The Process of Selling Your Small Business: Step Five - Soliciting and Negotiating Offers.
Welcome to Step Five of selling your business on California Business Broker.com. At this point, potential buyers have enough information to move to the next step, which is making an offer. I, as your business broker, will work hard to solicit an offer and motivate buyers to take the next step and make a written offer.
Buyers, if you are reading this, please note, that when properly structured, an offer is essentially risk free. There are numerous contingencies in place which allow you to complete Due Diligence, arrange for financing and take any other steps that are necessary before any money changes hands. In addition, sellers may note that they will also have the opportunity to further evaluate the buyer.
It is important to note here, that an offer may come in the form of an Asset Purchase Agreement, a stock purchase agreement or a Letter of Intent. I discuss these offers and deal structuring further in the section entitled Deal Structuring.
Buyers require enough information to make an informed offer. It is not appropriate, however, for the buyer to conduct a full Due Diligence investigation prior to making an offer. Many buyers want to scrutinize every aspect of the business before they make an offer.
Conversely, sellers typically do not want to provide any information before they see an offer. Deals get done when the buyer and the seller meet in the middle. The seller needs to provide an accurate picture of their business and the buyer needs to then make an offer contingent on verifying that information.
It is is quite important to arrive at price and terms before due diligence. It would be a colossal waste of time if everyone spent days, weeks or even months working through Due Diligence just to find out later that the buyer and seller are miles apart on price.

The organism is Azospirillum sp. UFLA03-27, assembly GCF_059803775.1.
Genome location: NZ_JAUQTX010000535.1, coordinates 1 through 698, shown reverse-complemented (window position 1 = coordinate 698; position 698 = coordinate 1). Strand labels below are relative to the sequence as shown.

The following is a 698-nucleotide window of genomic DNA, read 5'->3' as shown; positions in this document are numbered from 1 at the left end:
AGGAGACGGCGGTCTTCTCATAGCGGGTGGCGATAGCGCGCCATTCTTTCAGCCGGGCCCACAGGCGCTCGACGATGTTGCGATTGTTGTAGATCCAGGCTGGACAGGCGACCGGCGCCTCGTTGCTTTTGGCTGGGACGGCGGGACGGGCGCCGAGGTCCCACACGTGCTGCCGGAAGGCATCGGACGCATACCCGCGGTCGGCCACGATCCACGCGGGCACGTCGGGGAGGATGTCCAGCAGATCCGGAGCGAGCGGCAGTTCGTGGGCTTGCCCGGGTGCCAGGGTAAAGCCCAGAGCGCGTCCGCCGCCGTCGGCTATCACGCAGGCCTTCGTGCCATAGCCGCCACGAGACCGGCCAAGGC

Every aspect of a business transaction is negotiated. Items that are negotiated may include the price, terms, length of escrow, length of due diligence, contingencies, conditions, earn out provisions, new owner training, value of inventory, value of furnitures, fixtures and equipment, interest rate on the seller's note, terms of the seller's note, the lease if the property is owned by the business owner and as you can see, the list goes on and on. This again is why it is important to have a business broker professional who works on these types of transactions on a day to day basis, working on your behalf.
Once the aforementioned items, plus a few others, have been negotiated and agreed to, the negotiated due diligence period begins. At this point, in most cases, buyer, issues a check for the negotiated deposit amount.
The buyer's offer has contingencies in place which allow for them to conduct due diligence. After due diligence, a buyer may want to renegotiate.
If you are a Southern California business owner and are considering selling your business and you want a business broker professional to solicit offers on your behalf, please contact me.
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